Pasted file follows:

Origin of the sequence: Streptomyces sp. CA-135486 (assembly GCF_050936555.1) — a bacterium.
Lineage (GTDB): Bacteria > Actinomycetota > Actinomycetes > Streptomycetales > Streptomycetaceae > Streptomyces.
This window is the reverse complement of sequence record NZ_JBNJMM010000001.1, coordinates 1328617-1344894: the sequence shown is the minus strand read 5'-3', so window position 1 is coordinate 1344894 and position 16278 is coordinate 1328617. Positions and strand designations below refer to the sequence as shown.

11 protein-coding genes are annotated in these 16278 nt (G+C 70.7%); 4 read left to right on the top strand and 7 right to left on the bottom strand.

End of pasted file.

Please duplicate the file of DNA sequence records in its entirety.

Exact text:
Origin of the sequence: Streptomyces sp. CA-135486 (assembly GCF_050936555.1) — a bacterium.
Lineage (GTDB): Bacteria > Actinomycetota > Actinomycetes > Streptomycetales > Streptomycetaceae > Streptomyces.
This window is the reverse complement of sequence record NZ_JBNJMM010000001.1, coordinates 1328617-1344894: the sequence shown is the minus strand read 5'-3', so window position 1 is coordinate 1344894 and position 16278 is coordinate 1328617. Positions and strand designations below refer to the sequence as shown.

11 protein-coding genes are annotated in these 16278 nt (G+C 70.7%); 4 read left to right on the top strand and 7 right to left on the bottom strand.